Defending Muslim Law From Those Invoking It ‘Heaven on Earth,’ by Sadakat Kadri
By DWIGHT GARNER There are good ways and bad ways to die. Then there was the death afforded, around A.D. 750, to a Persian political adviser named Ibn al-Muqaffa. His limbs were dispatched from his body, and he was forced to watch as they were roasted slowly in an oven.
This punishment was visited upon Muqaffa in part because he’d committed blasphemy. He’d apparently suggested that the Shariah — God’s law under Islam — be codified into written rules to facilitate a just society.
It’s hard to blame him for his longing. As Sadakat Kadri notes in “Heaven on Earth,” his thorough and admirable new book about the history of Islamic law, the Koran authorized the punishment of just four crimes: theft, fornication, false witness and waging war against Islam.
How was a practical government to rule about everything else? To a citizen with a land dispute or a medical malpractice claim, jurisprudence could seem as arbitrary as a Ouija board’s spirit message.
Like so many people who have been gruesomely tortured throughout history, Muqaffa’s real offense was to be ahead of his time. Islam did slowly develop a written form of the Shariah — an Arabic word whose meanings included, in a phrase that must have seemed especially lovely to a desert people, a direct path to water.
Today the confusion, Mr. Kadri makes plain in “Heaven on Earth,” is how to interpret this wide-ranging series of edicts, some from the Koran and many others based on hadiths, which are reports about the Prophet Muhammad written more than a century after his death. Scholars have sets of interpretations; increasingly freelance jihadists have their own.
The author declares more than once, in contempt of the repressive and violent who interpret the Shariah selectively, that “claiming divine authority is not the same as possessing it.”
Mr. Kadri, a Muslim by birth, was born in London. He is a half-Finnish and half-Pakistani English barrister with a master’s degree from Harvard Law School, where he overlapped with Barack Obama. He is nearly as multicultural as one man can get without falling over.
His previous book is “The Trial: A History, From Socrates to O. J. Simpson” (2005). He’s an alert writer with an alert interest in tolerance: he has done work for the American Civil Liberties Union.
Mr. Kadri’s background gives him a grounded and many-angled perspective on Islamic law. He finds a great deal to admire in it, and he is deft at dispelling myths. Stoning, for example, is not mentioned in the Koran as a punishment for adultery.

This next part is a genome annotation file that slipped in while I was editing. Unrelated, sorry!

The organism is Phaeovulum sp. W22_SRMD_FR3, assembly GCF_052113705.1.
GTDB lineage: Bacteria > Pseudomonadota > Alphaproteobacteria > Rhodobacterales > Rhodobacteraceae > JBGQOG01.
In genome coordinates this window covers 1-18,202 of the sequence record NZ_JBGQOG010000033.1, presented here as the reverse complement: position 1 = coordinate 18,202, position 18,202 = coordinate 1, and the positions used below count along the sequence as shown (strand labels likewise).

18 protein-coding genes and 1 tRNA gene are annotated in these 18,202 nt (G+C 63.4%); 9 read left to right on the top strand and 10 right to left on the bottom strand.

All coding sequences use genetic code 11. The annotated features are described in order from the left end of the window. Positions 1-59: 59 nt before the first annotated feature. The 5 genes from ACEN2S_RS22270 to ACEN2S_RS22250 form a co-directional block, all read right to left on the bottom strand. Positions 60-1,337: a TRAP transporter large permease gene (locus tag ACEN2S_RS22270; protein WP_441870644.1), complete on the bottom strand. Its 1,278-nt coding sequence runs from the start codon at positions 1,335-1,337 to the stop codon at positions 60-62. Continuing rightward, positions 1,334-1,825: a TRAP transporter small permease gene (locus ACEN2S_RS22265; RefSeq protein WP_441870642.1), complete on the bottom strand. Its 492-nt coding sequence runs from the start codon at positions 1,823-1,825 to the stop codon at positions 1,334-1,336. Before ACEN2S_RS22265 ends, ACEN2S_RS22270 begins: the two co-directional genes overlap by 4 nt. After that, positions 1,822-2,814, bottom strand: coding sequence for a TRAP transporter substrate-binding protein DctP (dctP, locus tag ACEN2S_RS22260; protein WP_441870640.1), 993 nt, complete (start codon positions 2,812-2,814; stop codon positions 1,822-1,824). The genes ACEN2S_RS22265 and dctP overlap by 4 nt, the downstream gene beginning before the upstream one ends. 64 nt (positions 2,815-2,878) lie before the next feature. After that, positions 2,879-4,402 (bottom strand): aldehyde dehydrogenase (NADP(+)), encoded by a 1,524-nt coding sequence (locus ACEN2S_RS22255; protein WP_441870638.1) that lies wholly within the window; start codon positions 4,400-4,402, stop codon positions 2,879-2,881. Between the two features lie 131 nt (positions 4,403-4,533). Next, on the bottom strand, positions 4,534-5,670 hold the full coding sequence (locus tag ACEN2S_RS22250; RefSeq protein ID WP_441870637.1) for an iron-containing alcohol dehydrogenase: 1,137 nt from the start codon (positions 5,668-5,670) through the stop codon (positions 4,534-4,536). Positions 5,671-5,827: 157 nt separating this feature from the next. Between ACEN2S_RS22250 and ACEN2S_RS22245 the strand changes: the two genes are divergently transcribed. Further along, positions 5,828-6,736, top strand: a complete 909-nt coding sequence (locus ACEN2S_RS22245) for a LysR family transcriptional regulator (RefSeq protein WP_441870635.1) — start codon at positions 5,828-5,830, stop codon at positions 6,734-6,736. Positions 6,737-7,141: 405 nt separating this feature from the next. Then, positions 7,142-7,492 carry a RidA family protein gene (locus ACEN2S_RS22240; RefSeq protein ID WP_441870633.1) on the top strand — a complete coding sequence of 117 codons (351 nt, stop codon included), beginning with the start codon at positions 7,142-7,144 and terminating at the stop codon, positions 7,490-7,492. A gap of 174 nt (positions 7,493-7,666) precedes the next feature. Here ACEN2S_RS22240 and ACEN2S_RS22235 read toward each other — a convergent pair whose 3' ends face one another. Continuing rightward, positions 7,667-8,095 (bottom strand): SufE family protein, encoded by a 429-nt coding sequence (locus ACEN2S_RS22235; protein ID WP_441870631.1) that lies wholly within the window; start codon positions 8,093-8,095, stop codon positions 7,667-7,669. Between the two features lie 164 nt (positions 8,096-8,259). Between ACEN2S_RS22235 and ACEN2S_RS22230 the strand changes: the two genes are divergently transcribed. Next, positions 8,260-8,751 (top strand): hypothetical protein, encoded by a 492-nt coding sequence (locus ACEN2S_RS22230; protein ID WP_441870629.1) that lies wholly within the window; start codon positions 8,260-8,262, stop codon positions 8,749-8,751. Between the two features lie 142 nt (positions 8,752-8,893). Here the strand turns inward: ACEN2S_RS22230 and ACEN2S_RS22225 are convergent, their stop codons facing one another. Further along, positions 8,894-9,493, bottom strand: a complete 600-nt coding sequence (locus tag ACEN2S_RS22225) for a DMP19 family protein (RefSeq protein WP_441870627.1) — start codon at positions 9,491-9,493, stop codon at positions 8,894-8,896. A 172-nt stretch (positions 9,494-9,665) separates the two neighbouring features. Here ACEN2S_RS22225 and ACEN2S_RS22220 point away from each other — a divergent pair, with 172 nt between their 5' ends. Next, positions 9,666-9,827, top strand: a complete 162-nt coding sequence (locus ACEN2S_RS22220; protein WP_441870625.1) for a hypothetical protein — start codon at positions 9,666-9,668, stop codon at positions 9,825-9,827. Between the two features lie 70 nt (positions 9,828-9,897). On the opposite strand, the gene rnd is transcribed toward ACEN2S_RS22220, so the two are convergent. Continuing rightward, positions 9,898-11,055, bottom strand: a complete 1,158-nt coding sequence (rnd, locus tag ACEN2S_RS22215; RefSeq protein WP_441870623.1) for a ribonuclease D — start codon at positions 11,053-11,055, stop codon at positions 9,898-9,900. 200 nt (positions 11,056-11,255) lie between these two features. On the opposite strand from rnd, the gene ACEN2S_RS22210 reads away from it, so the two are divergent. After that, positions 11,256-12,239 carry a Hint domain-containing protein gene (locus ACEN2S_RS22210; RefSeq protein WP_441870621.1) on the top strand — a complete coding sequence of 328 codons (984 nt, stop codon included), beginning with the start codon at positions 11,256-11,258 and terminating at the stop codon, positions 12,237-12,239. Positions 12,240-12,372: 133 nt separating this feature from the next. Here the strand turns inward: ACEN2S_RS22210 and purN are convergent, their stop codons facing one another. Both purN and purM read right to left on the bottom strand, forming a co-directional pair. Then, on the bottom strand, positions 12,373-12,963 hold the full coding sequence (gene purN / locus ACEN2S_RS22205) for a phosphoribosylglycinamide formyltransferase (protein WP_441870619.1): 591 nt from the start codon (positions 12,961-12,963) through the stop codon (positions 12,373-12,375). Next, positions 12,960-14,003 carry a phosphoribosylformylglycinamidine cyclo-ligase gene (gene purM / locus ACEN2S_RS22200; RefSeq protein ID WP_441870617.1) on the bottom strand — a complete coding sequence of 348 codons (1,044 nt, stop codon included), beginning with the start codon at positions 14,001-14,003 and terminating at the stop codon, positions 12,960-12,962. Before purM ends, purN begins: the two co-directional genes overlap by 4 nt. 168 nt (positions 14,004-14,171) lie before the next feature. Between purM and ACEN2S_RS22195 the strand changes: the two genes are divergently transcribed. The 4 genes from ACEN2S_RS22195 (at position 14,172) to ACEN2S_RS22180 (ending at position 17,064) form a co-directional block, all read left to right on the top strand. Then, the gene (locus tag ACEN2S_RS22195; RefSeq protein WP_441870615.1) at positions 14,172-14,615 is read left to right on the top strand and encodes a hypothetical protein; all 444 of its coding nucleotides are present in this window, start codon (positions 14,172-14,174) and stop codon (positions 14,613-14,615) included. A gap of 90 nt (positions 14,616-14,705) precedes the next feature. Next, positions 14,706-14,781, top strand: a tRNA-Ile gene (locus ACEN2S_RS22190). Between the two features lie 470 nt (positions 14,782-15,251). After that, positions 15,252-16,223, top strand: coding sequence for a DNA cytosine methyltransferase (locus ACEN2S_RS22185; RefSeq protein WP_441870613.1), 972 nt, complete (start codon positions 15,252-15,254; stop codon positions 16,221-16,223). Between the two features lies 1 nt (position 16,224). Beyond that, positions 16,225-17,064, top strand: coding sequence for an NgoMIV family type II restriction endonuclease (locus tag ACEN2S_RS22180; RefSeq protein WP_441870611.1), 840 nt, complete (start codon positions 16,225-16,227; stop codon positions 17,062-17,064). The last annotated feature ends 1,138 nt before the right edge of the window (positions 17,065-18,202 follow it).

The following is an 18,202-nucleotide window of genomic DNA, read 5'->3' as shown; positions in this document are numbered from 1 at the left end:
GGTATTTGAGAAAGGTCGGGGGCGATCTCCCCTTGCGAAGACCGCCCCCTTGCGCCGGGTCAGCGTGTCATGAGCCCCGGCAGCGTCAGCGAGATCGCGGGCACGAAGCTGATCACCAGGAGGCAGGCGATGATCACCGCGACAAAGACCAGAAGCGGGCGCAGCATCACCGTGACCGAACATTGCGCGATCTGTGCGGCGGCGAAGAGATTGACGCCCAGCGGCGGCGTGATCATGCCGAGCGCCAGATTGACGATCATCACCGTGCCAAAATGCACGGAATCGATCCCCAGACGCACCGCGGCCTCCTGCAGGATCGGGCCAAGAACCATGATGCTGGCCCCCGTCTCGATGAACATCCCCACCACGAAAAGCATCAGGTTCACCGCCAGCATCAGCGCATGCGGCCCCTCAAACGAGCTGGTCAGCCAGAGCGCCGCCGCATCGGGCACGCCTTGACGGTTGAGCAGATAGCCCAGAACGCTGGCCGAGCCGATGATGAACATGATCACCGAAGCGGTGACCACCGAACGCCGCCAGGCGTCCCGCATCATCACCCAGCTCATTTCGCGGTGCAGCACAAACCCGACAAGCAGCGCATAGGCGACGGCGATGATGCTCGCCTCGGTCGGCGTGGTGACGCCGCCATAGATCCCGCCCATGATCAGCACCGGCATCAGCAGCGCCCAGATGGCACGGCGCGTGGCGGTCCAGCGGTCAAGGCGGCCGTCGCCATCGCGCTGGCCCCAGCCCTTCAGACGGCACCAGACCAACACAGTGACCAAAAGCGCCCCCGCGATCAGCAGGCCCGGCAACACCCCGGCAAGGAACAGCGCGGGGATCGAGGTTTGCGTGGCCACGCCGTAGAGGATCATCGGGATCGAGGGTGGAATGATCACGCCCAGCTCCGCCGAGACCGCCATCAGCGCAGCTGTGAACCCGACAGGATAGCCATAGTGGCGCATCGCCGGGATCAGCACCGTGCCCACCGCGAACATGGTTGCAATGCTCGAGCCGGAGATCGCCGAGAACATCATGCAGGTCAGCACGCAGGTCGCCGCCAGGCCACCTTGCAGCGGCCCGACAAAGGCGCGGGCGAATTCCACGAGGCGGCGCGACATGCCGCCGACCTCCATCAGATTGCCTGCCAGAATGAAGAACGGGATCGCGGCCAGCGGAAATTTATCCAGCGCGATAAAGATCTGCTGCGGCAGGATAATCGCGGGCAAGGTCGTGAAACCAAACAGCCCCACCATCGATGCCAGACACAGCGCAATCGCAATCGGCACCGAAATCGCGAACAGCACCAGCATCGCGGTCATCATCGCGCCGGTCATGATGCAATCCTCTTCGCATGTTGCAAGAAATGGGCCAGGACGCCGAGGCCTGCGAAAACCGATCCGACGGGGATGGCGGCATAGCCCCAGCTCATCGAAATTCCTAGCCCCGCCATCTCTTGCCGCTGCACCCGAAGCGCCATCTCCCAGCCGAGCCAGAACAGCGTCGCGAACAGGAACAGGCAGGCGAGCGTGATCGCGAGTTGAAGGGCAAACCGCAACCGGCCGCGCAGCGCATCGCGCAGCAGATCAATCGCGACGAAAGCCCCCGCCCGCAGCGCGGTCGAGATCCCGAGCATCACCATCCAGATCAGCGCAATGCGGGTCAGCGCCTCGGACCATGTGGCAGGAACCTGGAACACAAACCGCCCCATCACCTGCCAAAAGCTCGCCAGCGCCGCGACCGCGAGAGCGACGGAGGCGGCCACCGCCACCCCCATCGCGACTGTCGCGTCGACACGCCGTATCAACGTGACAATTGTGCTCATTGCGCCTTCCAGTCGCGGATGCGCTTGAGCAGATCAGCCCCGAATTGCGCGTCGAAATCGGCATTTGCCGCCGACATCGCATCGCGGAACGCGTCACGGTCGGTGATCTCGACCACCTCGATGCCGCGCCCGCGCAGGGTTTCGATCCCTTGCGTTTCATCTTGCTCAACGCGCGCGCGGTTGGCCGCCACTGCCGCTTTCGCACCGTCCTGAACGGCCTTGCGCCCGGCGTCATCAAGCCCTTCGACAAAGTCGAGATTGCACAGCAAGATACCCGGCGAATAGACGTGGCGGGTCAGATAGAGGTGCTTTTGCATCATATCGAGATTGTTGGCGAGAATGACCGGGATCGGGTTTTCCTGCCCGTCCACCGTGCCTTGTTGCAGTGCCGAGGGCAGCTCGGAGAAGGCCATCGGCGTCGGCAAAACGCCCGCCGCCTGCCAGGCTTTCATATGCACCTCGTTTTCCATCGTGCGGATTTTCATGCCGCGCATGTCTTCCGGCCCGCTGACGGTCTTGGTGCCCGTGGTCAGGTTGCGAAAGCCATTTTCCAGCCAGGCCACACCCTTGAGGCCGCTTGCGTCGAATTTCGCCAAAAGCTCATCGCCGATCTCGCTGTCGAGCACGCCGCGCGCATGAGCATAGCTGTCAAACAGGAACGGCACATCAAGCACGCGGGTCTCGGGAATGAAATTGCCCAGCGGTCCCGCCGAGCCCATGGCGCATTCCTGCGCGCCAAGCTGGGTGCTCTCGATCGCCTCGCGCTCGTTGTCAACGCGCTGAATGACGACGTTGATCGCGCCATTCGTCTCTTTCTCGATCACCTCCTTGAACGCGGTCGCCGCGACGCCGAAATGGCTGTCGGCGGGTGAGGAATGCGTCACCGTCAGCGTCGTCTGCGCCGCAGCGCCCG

In his reading of the Shariah, he finds rationality and flexibility. His argument is with recent hard-liners who, he writes, “have turned Islamic penal history on its head.”
He is furious that fundamentalists “have associated the Shariah in many people’s minds with some of the deadliest legal systems on the planet.” He calls them traditionalists who ignore tradition. He is disgusted that warped opinions “are mouthed today to validate murder after murder in Islam’s name.”
It can be dangerous work for journalists and scholars to single out aspects of Islam for criticism. At times in this book you sense the author going well out of his way to lay down extravagant praise, like palm fronds, before proceeding with mild cavils.
Prior to parsing conflicting accounts of the life of the Prophet Muhammad, he writes: “No one has ever denied that Muhammad was tall, dark-eyed, handsome, fragrant, lustrous, well mannered, soft-spoken, modest, firm of handshake and purposeful of stride.”
“Heaven on Earth” is broken down into two sections: “The Past” and “The Present.” The first of these is longer but not better. At times it’s an arid if colorful march through Islamic history and jurisprudence.
There are so many sieges and beheadings, viziers and ayatollahs, dervishes and hermits, ascetic priests and deranged mystics, caged falcons and cheetahs on leashes and magicians and astrologers that the elements of this rolling thunder review can blur your vision. The material seems to have mastered its author rather than vice versa.
Stick with Mr. Kadri. It’s the essayist in him, not the historian, you will respond to. He was inspired to write this book, he says, by Sept. 11 and by the London bombings of July 7, 2005. (He was a commuter in London that morning.)
In the aftermaths he longed for answers to simple questions: “Where was the Shariah written down? To what extent was it accepted that its rules had been crafted by human beings? And what gave the men who were so loudly invoking it the right to speak in God’s name?”
He explores these complicated issues with probity but also good humor. He quotes the ninth-century writer al-Jahiz on the topic of sexual morality thus: “How near is what God permits to what he forbids!”
He provides detours into topics like the hadiths that offer opinions on “the value of toothpicks, the importance of trimming mustaches and the geographical location of the Antichrist.” He interviews a women’s rights lawyer in Lahore, Pakistan, who cheekily refers to fundamentalists as “fundies.”
Mr. Kadri is eloquent on the differences between Shariah and fiqh, or the study of Islamic law. “Attempts to critique the Shariah are liable to be perceived by devout Muslims as a denunciation of God rather than an argument,” he writes.
He continues: “The rules of fiqh, on the other hand, can never be more than a human approximation of the divine will.” Islam, he points out, has no figure like the pope to appeal to in order to resolve disputes. MORE: SOURCE